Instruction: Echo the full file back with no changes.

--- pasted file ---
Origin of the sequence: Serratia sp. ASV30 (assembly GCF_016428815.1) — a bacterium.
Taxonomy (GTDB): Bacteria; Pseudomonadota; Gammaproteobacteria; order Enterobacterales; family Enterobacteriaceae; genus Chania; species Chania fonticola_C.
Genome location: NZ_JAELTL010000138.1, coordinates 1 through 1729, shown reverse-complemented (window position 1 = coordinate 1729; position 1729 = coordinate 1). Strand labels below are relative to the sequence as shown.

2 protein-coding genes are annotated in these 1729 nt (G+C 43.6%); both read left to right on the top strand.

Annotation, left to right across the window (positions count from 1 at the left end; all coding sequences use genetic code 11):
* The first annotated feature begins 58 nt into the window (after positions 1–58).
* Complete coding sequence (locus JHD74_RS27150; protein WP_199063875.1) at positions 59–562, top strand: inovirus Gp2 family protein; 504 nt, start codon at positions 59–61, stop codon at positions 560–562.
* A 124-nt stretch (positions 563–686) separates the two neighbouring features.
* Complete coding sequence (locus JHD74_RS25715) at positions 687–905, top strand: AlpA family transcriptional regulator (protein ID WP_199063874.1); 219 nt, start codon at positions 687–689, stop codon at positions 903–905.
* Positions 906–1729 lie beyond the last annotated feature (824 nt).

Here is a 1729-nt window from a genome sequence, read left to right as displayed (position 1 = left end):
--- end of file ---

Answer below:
Origin of the sequence: Serratia sp. ASV30 (assembly GCF_016428815.1) — a bacterium.
Taxonomy (GTDB): Bacteria; Pseudomonadota; Gammaproteobacteria; order Enterobacterales; family Enterobacteriaceae; genus Chania; species Chania fonticola_C.
Genome location: NZ_JAELTL010000138.1, coordinates 1 through 1729, shown reverse-complemented (window position 1 = coordinate 1729; position 1729 = coordinate 1). Strand labels below are relative to the sequence as shown.

2 protein-coding genes are annotated in these 1729 nt (G+C 43.6%); both read left to right on the top strand.

Annotation, left to right across the window (positions count from 1 at the left end; all coding sequences use genetic code 11):
* The first annotated feature begins 58 nt into the window (after positions 1–58).
* Complete coding sequence (locus JHD74_RS27150; protein WP_199063875.1) at positions 59–562, top strand: inovirus Gp2 family protein; 504 nt, start codon at positions 59–61, stop codon at positions 560–562.
* A 124-nt stretch (positions 563–686) separates the two neighbouring features.
* Complete coding sequence (locus JHD74_RS25715) at positions 687–905, top strand: AlpA family transcriptional regulator (protein ID WP_199063874.1); 219 nt, start codon at positions 687–689, stop codon at positions 903–905.
* Positions 906–1729 lie beyond the last annotated feature (824 nt).

Here is a 1729-nt window from a genome sequence, read left to right as displayed (position 1 = left end):